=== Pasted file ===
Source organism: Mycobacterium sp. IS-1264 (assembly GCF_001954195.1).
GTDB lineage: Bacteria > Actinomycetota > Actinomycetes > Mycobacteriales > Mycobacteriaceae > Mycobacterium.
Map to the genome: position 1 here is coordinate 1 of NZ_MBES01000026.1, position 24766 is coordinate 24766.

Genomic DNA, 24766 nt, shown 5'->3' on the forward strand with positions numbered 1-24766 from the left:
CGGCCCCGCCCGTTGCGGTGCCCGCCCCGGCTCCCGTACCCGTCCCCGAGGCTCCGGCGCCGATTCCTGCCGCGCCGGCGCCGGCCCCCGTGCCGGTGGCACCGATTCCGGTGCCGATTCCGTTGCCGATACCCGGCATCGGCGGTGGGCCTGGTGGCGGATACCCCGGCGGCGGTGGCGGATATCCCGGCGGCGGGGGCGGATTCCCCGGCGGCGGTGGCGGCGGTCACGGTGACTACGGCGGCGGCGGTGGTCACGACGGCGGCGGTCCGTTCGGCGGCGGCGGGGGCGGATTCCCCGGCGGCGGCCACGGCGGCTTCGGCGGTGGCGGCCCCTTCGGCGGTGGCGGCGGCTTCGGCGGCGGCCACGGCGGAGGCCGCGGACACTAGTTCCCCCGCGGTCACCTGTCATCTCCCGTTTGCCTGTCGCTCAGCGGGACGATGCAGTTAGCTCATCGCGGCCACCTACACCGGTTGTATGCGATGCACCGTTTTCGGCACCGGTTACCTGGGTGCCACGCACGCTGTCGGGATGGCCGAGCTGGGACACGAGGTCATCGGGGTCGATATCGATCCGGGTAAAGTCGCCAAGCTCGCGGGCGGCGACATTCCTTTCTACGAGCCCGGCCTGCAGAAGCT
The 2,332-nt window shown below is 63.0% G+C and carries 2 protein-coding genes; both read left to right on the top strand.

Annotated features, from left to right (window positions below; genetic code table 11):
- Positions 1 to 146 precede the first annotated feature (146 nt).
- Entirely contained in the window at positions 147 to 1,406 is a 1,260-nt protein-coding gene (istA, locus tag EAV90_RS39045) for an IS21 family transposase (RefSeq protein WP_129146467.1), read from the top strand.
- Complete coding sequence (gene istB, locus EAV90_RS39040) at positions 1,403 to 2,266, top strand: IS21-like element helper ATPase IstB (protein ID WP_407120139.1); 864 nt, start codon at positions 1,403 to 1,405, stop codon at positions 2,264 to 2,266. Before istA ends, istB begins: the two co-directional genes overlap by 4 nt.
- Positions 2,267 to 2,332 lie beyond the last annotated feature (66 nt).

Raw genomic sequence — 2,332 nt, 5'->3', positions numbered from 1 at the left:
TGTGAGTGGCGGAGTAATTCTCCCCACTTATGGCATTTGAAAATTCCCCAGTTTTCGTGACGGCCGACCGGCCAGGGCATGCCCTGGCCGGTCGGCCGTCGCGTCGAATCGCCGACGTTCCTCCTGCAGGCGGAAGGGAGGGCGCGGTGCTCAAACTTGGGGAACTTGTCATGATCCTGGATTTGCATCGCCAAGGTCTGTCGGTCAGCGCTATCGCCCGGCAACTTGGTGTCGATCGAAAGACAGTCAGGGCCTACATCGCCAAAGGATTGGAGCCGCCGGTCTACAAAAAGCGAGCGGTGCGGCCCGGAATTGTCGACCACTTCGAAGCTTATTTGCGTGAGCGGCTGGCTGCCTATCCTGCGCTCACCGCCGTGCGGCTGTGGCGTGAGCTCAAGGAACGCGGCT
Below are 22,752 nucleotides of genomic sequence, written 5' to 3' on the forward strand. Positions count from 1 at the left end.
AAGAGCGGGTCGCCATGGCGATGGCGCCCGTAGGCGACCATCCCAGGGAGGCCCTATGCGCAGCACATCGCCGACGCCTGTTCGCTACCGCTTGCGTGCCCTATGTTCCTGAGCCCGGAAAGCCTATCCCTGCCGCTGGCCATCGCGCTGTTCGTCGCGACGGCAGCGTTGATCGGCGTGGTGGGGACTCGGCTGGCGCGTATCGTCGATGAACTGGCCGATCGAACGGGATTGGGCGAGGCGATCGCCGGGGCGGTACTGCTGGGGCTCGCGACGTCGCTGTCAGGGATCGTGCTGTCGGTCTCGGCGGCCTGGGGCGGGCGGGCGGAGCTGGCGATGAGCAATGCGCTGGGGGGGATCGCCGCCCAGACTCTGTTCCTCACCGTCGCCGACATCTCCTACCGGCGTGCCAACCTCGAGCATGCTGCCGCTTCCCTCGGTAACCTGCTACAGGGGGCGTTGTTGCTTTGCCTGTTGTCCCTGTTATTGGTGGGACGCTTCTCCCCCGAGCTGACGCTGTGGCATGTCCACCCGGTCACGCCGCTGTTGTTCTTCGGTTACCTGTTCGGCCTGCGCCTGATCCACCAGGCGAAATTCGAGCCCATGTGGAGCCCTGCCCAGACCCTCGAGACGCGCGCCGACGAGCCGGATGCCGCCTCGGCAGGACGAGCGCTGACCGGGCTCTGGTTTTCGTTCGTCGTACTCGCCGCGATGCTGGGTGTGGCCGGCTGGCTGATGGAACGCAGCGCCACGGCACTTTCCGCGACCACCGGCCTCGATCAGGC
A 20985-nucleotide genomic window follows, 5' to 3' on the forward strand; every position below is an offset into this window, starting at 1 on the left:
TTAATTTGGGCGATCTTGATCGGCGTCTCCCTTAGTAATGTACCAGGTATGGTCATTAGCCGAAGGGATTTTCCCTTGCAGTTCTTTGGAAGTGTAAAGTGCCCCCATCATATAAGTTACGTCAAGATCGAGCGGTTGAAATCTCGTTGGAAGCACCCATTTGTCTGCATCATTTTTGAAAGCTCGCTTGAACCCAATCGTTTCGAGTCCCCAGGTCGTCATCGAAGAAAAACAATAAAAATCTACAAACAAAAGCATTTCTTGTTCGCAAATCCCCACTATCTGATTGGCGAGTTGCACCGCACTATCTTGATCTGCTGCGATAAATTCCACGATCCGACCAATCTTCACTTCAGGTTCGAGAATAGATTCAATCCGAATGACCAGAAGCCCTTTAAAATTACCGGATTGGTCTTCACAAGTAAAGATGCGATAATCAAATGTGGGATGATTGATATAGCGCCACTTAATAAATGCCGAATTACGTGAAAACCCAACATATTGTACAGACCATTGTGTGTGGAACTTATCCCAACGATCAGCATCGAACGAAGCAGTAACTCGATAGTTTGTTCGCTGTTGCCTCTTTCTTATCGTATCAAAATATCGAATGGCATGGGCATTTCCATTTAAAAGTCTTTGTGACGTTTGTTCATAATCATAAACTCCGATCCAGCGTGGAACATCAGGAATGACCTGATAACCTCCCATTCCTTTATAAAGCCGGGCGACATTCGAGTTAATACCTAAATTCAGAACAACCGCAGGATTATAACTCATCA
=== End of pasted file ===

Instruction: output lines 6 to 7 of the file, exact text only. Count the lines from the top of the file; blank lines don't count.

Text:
The 2,332-nt window shown below is 63.0% G+C and carries 2 protein-coding genes; both read left to right on the top strand.

Annotated features, from left to right (window positions below; genetic code table 11):